The clergy may have their faults, their errors, and their corruptions, like other classes of men; God grant we may lament and reform them! but here the fault is not in them; because no clergynian can take more than his right: the fault is in those who would compel him to take less. When the law has been

applied to by clergymen for the recovery of their dues, this has rarely happened but when it was absolutely necessary; and it has been reported, that out of seven hundred suits upon record, six hundred of them have been carried by the clergy: which fact is sufficient to shew, that, whatever may be said against individuals, clergymen in general have been neither covetous nor litigious.

There is a sort of oppression long established, under which the clergy have suffered. The reformation, which took from Papists what the Pope had unjustly alienated from parochial rectors, restored little of it to the reformed ministers. It was mostly granted out to those of the laity who were early enough in their applications, and they hold it to this day. Many clergymen have a very scanty maintenance, and in some cases, it is to be feared, a very mean dependence upon lay patrons, who are rectors of parishes, and receive the tithes once due to the ministers. They were taken from those who were said to do little; but the matter surely was not mended, when they were given to those who did nothing

To this grand abuse many others may be added, when we are recounting the hardships of the clergy; such as the establishment of inadequate compensa. tions, the payment of antiquated sums in their nominal value, and such like. In short, too many ad- . vantages, which times and occasions would encourage the powerful and the avaricious to take against the clergy, have been taken against them; and if not with the malice of Julian, who plundered Christians that they might pursue their road to heaven with fewer incumbrances, yet certainly with too great an attention to worldly interest, and too little attention to the honour of God, the success of his gospel and the just rights of his church; which depended upon God before it depended upon men; and cannot be rendered independent of him by all the power and policy of the world.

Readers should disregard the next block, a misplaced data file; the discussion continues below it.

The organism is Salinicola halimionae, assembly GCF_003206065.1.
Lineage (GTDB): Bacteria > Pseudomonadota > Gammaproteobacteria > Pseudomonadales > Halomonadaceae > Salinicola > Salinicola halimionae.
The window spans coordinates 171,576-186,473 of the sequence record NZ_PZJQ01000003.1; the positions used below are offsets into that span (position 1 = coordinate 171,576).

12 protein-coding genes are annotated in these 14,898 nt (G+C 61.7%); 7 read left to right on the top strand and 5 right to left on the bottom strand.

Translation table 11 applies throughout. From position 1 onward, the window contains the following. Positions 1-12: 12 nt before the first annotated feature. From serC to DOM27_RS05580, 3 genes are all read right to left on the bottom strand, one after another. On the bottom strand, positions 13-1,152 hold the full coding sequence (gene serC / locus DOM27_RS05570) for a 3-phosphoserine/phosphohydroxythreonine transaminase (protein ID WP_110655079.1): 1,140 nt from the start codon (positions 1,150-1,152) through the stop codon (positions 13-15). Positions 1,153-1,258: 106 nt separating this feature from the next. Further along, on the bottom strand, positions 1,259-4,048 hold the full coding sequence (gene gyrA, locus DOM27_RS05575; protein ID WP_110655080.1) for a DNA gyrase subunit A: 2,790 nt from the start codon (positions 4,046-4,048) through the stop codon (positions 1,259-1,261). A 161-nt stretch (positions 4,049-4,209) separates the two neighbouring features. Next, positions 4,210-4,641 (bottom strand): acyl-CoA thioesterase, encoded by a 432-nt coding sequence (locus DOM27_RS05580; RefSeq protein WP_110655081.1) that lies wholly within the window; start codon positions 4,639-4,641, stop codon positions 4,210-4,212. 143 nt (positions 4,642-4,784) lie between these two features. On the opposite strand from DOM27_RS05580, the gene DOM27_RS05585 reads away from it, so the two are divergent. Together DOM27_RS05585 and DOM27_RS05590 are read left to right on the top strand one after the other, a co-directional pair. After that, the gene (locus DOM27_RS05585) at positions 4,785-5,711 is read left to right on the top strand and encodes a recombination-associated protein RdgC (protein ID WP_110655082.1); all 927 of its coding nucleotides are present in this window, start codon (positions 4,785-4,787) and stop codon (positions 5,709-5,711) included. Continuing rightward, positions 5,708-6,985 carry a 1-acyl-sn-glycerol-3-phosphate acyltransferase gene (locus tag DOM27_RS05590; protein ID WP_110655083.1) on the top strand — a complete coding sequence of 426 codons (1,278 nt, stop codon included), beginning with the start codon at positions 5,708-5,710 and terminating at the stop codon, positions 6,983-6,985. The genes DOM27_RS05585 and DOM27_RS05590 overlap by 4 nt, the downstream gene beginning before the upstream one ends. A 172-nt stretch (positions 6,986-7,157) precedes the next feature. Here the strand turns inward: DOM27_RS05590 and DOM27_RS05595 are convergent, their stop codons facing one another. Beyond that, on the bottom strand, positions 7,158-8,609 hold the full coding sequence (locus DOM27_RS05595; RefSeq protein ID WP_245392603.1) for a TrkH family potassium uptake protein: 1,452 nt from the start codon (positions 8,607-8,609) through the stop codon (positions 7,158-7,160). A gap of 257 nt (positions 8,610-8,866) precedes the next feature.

It is a farther misfortune upon the families of clergymen, that the profits of their office do not bear a proportion like those of other men to the labours of it, The physician who visits more patients raises a fortune sooner than he who visits fewer: the pleader at the bar who does most business comes soonest to wealth and honour. This is not the case with the pleader in the pulpit: his attention to the welfare of men's souls adds nothing to the established profits of his ministry : and in many large and populous parishes, where the minister has most duty, there is nothing but a residuary vicarial revenue to support it ; and that perhaps to be collected by small sums, with trouble and uncertainty: so that the advantage is least where the labour is greatest. And after the discouragements of his life, the clergyman at his death leaves no such profession as can be carried on by a surviving widow for the maintenance of the family; who are left in poverty, with a quick and afflicting sense of their misfortunes, from the advantage (or rather disadvantage) of superior sentiments and a refined education.

All these considerations recommend to your encouragement the charity * of this day; which, we trust, hath the good wishes, and will continue to receive the assistance of those who are here present.

But since no human institution can prosper without the Divine blessing; we who are of the clergy

*To give this charity a better effect, it was found expedient, that a particular attention should be had to the education of the poor orphans of clergymen, till they are of age to be placed out in the world. A charitable society was accordingly formed for this good purpose in the year 1749, the Constitutions of which (being annually printed and distributed) do so fully explain the design, and prove the advantages, of this new Charity, that I must beg leave to recommend the little pamphlet which contains them to the consideration of those who are charitably disposed; under a persuasion, that this state of the case will speak for itself, and induce them to encourage so excellent an institution.